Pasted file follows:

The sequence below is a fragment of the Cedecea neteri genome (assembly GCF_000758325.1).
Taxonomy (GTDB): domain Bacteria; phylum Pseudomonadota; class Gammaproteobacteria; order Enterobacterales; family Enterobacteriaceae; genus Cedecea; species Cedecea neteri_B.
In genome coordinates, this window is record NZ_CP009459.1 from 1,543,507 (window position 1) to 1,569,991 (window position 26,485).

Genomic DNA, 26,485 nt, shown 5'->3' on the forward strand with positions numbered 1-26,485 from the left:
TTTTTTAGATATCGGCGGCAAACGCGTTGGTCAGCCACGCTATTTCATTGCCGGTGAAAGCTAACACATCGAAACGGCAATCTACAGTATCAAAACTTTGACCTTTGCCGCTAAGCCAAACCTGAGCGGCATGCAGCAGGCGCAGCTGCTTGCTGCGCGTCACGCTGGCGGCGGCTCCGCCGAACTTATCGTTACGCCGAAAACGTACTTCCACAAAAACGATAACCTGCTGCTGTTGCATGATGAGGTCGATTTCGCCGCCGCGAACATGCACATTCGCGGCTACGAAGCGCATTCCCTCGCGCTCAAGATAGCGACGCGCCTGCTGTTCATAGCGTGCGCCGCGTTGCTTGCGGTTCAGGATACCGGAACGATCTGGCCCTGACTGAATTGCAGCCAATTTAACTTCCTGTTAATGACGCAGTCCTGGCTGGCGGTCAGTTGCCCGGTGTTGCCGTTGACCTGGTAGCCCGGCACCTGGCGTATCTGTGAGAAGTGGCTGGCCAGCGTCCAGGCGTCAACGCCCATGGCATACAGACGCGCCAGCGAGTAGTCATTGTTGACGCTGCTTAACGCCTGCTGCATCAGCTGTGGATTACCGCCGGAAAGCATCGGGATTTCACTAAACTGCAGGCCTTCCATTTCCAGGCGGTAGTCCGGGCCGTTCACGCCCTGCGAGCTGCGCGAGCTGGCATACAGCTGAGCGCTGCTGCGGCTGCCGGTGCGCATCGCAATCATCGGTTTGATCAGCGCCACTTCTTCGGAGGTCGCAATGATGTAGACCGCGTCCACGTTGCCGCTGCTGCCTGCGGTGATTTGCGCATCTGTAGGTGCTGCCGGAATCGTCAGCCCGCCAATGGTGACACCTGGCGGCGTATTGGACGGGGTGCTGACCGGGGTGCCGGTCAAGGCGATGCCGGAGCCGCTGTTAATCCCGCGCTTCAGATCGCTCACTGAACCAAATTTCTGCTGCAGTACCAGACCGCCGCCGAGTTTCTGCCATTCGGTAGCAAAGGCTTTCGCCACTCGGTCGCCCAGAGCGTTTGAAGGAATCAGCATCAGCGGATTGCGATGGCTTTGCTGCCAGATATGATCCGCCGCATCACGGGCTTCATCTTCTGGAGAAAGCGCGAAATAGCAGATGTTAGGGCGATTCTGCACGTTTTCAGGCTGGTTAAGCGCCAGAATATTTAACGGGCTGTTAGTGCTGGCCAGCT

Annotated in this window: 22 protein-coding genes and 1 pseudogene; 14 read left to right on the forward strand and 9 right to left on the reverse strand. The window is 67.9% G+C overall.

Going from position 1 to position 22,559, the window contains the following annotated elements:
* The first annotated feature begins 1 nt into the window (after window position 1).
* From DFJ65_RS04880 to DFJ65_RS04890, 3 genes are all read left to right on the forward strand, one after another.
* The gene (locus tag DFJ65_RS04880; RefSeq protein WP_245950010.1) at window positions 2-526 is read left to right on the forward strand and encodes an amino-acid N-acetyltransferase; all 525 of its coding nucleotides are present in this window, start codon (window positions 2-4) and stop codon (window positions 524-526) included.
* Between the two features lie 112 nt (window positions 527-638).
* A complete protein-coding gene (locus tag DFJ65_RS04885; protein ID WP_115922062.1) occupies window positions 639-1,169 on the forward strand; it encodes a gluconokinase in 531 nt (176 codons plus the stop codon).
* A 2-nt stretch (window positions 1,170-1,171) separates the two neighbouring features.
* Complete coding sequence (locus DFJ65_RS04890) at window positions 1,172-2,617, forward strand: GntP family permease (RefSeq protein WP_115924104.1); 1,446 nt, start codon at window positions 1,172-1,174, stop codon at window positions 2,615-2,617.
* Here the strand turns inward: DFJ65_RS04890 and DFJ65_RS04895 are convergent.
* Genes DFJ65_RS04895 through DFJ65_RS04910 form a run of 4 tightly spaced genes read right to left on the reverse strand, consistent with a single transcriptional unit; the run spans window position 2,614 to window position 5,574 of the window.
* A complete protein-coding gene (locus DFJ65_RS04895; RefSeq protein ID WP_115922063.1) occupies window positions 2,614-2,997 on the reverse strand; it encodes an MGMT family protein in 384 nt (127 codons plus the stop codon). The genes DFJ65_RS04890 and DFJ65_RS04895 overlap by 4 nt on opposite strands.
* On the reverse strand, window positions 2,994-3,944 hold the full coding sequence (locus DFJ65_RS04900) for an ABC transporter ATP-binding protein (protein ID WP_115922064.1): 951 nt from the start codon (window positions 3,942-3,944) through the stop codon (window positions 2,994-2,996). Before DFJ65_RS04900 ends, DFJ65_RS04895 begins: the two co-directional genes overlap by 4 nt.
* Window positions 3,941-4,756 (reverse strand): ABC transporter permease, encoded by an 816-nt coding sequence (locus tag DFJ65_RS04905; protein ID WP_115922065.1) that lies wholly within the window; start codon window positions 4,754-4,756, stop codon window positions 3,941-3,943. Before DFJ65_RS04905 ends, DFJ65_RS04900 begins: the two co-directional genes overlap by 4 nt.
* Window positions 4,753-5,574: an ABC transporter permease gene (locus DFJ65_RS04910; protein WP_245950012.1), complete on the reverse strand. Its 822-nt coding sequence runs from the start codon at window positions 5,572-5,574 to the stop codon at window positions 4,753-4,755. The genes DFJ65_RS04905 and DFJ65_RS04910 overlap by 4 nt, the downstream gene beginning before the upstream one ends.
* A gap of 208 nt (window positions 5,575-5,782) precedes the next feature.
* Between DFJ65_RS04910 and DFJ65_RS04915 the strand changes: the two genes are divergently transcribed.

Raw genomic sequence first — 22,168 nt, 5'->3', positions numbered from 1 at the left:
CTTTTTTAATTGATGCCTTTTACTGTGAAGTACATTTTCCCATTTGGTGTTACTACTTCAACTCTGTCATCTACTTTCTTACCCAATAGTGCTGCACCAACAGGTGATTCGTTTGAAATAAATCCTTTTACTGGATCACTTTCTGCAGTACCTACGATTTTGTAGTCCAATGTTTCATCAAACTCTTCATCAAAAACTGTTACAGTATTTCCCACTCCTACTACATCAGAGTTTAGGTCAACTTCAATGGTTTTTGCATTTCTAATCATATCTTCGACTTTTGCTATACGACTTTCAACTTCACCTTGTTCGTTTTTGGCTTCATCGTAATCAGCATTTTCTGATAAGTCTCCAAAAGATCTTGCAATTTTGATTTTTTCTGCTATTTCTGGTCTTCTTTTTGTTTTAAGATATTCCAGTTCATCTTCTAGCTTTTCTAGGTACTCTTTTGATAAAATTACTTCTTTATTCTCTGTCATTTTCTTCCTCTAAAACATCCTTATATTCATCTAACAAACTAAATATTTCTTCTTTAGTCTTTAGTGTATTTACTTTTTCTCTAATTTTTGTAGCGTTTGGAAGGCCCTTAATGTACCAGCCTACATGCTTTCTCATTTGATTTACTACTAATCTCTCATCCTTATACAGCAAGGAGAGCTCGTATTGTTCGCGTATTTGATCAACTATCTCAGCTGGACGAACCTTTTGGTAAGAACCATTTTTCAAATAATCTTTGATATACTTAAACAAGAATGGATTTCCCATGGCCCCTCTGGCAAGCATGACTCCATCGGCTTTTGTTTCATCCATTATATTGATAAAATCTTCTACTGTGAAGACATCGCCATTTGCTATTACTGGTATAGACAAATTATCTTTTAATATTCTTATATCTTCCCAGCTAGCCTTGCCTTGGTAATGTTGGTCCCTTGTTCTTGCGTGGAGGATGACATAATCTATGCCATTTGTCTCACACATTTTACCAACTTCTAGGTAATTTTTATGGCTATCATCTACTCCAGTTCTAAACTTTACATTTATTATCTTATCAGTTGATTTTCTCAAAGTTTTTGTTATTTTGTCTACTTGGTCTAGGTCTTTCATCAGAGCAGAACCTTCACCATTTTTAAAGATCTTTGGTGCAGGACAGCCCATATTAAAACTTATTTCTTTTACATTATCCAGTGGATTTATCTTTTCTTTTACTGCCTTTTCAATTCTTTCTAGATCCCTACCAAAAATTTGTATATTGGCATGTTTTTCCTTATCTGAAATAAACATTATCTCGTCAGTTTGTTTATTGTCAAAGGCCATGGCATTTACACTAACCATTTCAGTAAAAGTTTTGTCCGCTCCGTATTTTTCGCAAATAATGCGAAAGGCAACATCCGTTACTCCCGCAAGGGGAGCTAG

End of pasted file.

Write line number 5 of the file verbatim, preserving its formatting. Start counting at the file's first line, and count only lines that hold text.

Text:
TTTTTTAGATATCGGCGGCAAACGCGTTGGTCAGCCACGCTATTTCATTGCCGGTGAAAGCTAACACATCGAAACGGCAATCTACAGTATCAAAACTTTGACCTTTGCCGCTAAGCCAAACCTGAGCGGCATGCAGCAGGCGCAGCTGCTTGCTGCGCGTCACGCTGGCGGCGGCTCCGCCGAACTTATCGTTACGCCGAAAACGTACTTCCACAAAAACGATAACCTGCTGCTGTTGCATGATGAGGTCGATTTCGCCGCCGCGAACATGCACATTCGCGGCTACGAAGCGCATTCCCTCGCGCTCAAGATAGCGACGCGCCTGCTGTTCATAGCGTGCGCCGCGTTGCTTGCGGTTCAGGATACCGGAACGATCTGGCCCTGACTGAATTGCAGCCAATTTAACTTCCTGTTAATGACGCAGTCCTGGCTGGCGGTCAGTTGCCCGGTGTTGCCGTTGACCTGGTAGCCCGGCACCTGGCGTATCTGTGAGAAGTGGCTGGCCAGCGTCCAGGCGTCAACGCCCATGGCATACAGACGCGCCAGCGAGTAGTCATTGTTGACGCTGCTTAACGCCTGCTGCATCAGCTGTGGATTACCGCCGGAAAGCATCGGGATTTCACTAAACTGCAGGCCTTCCATTTCCAGGCGGTAGTCCGGGCCGTTCACGCCCTGCGAGCTGCGCGAGCTGGCATACAGCTGAGCGCTGCTGCGGCTGCCGGTGCGCATCGCAATCATCGGTTTGATCAGCGCCACTTCTTCGGAGGTCGCAATGATGTAGACCGCGTCCACGTTGCCGCTGCTGCCTGCGGTGATTTGCGCATCTGTAGGTGCTGCCGGAATCGTCAGCCCGCCAATGGTGACACCTGGCGGCGTATTGGACGGGGTGCTGACCGGGGTGCCGGTCAAGGCGATGCCGGAGCCGCTGTTAATCCCGCGCTTCAGATCGCTCACTGAACCAAATTTCTGCTGCAGTACCAGACCGCCGCCGAGTTTCTGCCATTCGGTAGCAAAGGCTTTCGCCACTCGGTCGCCCAGAGCGTTTGAAGGAATCAGCATCAGCGGATTGCGATGGCTTTGCTGCCAGATATGATCCGCCGCATCACGGGCTTCATCTTCTGGAGAAAGCGCGAAATAGCAGATGTTAGGGCGATTCTGCACGTTTTCAGGCTGGTTAAGCGCCAGAATATTTAACGGGCTGTTAGTGCTGGCCAGCT